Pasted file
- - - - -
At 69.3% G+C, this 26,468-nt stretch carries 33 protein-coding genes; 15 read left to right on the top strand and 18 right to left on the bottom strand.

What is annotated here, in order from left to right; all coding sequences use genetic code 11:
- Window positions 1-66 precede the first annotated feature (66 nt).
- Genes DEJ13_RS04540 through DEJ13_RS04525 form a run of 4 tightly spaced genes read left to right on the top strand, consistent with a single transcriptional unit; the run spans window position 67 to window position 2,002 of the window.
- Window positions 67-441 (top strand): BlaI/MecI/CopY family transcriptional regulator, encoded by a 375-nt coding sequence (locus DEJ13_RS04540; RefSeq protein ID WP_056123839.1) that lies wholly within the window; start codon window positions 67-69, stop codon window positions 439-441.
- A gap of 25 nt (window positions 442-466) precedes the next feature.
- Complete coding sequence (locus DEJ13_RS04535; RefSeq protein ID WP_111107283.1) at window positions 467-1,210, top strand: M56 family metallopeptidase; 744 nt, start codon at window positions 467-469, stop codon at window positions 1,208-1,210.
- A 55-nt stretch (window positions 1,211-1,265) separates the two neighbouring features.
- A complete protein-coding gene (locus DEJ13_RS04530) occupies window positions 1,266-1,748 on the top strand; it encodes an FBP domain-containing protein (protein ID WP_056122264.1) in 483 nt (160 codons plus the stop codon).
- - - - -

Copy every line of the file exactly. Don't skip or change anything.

At 69.3% G+C, this 26,468-nt stretch carries 33 protein-coding genes; 15 read left to right on the top strand and 18 right to left on the bottom strand.

What is annotated here, in order from left to right; all coding sequences use genetic code 11:
- Window positions 1-66 precede the first annotated feature (66 nt).
- Genes DEJ13_RS04540 through DEJ13_RS04525 form a run of 4 tightly spaced genes read left to right on the top strand, consistent with a single transcriptional unit; the run spans window position 67 to window position 2,002 of the window.
- Window positions 67-441 (top strand): BlaI/MecI/CopY family transcriptional regulator, encoded by a 375-nt coding sequence (locus DEJ13_RS04540; RefSeq protein ID WP_056123839.1) that lies wholly within the window; start codon window positions 67-69, stop codon window positions 439-441.
- A gap of 25 nt (window positions 442-466) precedes the next feature.
- Complete coding sequence (locus DEJ13_RS04535; RefSeq protein ID WP_111107283.1) at window positions 467-1,210, top strand: M56 family metallopeptidase; 744 nt, start codon at window positions 467-469, stop codon at window positions 1,208-1,210.
- A 55-nt stretch (window positions 1,211-1,265) separates the two neighbouring features.
- A complete protein-coding gene (locus DEJ13_RS04530) occupies window positions 1,266-1,748 on the top strand; it encodes an FBP domain-containing protein (protein ID WP_056122264.1) in 483 nt (160 codons plus the stop codon).